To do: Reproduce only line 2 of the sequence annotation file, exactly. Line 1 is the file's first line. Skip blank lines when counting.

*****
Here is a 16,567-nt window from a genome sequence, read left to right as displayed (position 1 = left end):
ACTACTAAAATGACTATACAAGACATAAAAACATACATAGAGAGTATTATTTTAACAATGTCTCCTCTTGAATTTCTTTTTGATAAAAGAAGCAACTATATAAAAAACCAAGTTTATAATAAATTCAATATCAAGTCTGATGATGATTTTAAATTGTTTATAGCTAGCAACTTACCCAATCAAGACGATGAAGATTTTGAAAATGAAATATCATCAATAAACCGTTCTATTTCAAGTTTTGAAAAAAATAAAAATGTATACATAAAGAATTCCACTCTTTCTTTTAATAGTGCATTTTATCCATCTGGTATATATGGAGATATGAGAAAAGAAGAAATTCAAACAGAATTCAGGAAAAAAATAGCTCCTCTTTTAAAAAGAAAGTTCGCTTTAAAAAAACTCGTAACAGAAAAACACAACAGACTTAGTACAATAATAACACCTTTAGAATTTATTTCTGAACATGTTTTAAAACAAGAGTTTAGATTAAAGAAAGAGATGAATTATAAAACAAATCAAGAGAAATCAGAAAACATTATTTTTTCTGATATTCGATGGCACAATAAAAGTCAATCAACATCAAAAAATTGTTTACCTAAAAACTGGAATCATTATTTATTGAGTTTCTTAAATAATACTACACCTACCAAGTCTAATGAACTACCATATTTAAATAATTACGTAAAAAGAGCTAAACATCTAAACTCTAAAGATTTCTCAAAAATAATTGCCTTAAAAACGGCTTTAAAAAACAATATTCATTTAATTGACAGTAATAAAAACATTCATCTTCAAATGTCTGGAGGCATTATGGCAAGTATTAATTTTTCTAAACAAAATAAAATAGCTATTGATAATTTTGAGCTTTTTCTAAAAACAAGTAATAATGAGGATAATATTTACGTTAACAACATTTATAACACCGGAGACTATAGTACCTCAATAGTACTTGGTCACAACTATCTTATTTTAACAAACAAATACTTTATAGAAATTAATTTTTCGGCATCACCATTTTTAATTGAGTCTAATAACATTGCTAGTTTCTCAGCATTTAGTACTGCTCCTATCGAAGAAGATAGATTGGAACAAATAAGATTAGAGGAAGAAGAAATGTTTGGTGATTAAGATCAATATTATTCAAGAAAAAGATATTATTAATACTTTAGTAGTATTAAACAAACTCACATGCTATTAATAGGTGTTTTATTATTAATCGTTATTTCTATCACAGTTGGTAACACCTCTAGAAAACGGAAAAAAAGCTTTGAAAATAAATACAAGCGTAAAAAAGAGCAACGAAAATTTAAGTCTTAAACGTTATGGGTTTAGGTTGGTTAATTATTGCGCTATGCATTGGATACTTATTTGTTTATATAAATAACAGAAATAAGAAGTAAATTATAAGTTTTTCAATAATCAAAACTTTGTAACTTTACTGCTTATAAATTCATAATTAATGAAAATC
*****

ACTACTAAAATGACTATACAAGACATAAAAACATACATAGAGAGTATTATTTTAACAATGTCTCCTCTTGAATTTCTTTTTGATAAAAGAAGCAACTATATAAAAAACCAAGTTTATAATAAATTCAATATCAAGTCTGATGATGATTTTAAATTGTTTATAGCTAGCAACTTACCCAATCAAGACGATGAAGATTTTGAAAATGAAATATCATCAATAAACCGTTCTATTTCAAGTTTTGAAAAAAATAAAAATGTATACATAAAGAATTCCACTCTTTCTTTTAATAGTGCATTTTATCCATCTGGTATATATGGAGATATGAGAAAAGAAGAAATTCAAACAGAATTCAGGAAAAAAATAGCTCCTCTTTTAAAAAGAAAGTTCGCTTTAAAAAAACTCGTAACAGAAAAACACAACAGACTTAGTACAATAATAACACCTTTAGAATTTATTTCTGAACATGTTTTAAAACAAGAGTTTAGATTAAAGAAAGAGATGAATTATAAAACAAATCAAGAGAAATCAGAAAACATTATTTTTTCTGATATTCGATGGCACAATAAAAGTCAATCAACATCAAAAAATTGTTTACCTAAAAACTGGAATCATTATTTATTGAGTTTCTTAAATAATACTACACCTACCAAGTCTAATGAACTACCATATTTAAATAATTACGTAAAAAGAGCTAAACATCTAAACTCTAAAGATTTCTCAAAAATAATTGCCTTAAAAACGGCTTTAAAAAACAATATTCATTTAATTGACAGTAATAAAAACATTCATCTTCAAATGTCTGGAGGCATTATGGCAAGTATTAATTTTTCTAAACAAAATAAAATAGCTATTGATAATTTTGAGCTTTTTCTAAAAACAAGTAATAATGAGGATAATATTTACGTTAACAACATTTATAACACCGGAGACTATAGTACCTCAATAGTACTTGGTCACAACTATCTTATTTTAACAAACAAATACTTTATAGAAATTAATTTTTCGGCATCACCATTTTTAATTGAGTCTAATAACATTGCTAGTTTCTCAGCATTTAGTACTGCTCCTATCGAAGAAGATAGATTGGAACAAATAAGATTAGAGGAAGAAGAAATGTTTGGTGATTAAGATCAATATTATTCAAGAAAAAGATATTATTAATACTTTAGTAGTATTAAACAAACTCACATGCTATTAATAGGTGTTTTATTATTAATCGTTATTTCTATCACAGTTGGTAACACCTCTAGAAAACGGAAAAAAAGCTTTGAAAATAAATACAAGCGTAAAAAAGAGCAACGAAAATTTAAGTCTTAAACGTTATGGGTTTAGGTTGGTTAATTATTGCGCTATGCATTGGATACTTATTTGTTTATATAAATAACAGAAATAAGAAGTAAATTATAAGTTTTTCAATAATCAAAACTTTGTAACTTTACTGCTTATAAATTCATAATTAATGAAAATC